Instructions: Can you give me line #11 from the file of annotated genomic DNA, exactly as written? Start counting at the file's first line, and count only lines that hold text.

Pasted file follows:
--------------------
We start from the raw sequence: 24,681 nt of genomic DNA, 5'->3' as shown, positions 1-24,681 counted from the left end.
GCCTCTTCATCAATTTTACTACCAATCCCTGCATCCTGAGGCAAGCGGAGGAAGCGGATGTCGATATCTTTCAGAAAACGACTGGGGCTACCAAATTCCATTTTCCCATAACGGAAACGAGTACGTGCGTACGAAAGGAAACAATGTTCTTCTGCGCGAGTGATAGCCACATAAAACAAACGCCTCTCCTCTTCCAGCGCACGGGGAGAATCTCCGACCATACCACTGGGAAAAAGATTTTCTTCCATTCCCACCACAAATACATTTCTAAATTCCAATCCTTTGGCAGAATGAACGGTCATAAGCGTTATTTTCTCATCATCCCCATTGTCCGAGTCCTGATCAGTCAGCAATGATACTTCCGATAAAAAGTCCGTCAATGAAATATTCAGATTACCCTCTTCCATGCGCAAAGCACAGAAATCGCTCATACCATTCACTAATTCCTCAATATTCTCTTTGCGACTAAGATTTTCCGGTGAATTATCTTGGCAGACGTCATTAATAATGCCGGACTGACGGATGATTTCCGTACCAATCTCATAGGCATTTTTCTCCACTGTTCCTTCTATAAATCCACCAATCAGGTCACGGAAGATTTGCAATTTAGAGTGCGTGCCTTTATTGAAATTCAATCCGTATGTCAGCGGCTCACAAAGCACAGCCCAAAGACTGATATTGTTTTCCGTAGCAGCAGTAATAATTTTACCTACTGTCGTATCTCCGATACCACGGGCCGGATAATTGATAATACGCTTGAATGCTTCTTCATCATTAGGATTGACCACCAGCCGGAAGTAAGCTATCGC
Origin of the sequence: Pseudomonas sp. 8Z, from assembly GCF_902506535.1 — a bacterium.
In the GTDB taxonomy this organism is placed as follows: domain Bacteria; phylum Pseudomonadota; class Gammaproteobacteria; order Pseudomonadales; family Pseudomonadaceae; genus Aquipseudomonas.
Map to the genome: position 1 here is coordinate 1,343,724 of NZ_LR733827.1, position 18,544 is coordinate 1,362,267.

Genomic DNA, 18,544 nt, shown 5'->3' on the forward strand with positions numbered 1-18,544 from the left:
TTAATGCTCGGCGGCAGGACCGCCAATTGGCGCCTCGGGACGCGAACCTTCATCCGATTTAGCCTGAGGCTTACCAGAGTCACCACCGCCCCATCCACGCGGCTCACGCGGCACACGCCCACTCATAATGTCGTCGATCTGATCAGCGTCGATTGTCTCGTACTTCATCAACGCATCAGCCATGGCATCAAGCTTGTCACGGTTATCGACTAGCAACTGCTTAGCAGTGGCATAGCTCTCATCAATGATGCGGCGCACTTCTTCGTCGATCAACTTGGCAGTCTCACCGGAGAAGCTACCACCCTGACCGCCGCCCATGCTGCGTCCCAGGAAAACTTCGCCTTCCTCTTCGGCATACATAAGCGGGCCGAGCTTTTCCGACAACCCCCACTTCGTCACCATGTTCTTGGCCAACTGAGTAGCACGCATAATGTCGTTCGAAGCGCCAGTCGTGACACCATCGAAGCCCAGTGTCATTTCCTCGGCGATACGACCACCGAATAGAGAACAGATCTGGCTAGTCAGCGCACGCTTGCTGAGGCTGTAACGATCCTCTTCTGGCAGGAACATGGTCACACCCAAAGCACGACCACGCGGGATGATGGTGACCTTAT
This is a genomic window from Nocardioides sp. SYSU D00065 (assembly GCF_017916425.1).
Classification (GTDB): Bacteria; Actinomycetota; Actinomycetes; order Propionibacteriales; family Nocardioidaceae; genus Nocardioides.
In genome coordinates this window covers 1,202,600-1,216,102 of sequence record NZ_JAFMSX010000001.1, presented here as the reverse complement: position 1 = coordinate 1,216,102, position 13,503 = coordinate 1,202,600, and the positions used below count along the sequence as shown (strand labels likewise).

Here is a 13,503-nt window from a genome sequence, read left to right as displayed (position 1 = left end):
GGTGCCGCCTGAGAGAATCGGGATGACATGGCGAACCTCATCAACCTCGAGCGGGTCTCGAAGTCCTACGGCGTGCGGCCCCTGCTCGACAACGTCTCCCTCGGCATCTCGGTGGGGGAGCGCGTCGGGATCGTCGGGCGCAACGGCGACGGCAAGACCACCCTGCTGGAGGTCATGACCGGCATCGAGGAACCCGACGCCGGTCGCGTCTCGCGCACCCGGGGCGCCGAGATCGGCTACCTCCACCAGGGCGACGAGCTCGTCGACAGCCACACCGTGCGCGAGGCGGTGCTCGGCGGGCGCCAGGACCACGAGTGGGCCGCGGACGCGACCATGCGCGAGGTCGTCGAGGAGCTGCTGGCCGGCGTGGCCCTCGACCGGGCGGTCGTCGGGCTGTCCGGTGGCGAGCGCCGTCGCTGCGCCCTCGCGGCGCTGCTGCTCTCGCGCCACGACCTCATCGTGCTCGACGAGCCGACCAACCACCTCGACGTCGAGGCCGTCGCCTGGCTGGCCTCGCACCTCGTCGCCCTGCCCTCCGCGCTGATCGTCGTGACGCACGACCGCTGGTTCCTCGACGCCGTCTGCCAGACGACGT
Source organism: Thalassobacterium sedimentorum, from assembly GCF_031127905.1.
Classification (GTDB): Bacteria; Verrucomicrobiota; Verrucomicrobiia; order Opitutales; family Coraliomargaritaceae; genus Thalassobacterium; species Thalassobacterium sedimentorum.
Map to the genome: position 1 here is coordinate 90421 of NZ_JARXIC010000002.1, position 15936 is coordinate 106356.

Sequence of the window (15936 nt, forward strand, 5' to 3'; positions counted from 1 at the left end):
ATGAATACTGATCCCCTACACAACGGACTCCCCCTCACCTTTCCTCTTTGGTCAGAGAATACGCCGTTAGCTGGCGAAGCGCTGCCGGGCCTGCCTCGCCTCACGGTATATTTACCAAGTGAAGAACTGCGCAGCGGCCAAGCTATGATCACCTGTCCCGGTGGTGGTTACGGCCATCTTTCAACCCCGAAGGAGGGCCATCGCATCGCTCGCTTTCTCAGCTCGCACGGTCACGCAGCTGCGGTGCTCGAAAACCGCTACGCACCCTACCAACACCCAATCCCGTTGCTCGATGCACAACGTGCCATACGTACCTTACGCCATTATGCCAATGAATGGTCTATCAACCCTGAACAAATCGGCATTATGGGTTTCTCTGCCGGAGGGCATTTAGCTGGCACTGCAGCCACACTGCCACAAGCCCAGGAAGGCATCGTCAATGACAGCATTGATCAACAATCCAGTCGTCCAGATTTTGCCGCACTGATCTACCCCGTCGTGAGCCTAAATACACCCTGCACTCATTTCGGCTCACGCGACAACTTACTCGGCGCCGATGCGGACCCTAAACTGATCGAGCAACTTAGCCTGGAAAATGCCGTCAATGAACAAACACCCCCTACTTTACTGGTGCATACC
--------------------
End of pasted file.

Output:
Here is a 13,503-nt window from a genome sequence, read left to right as displayed (position 1 = left end):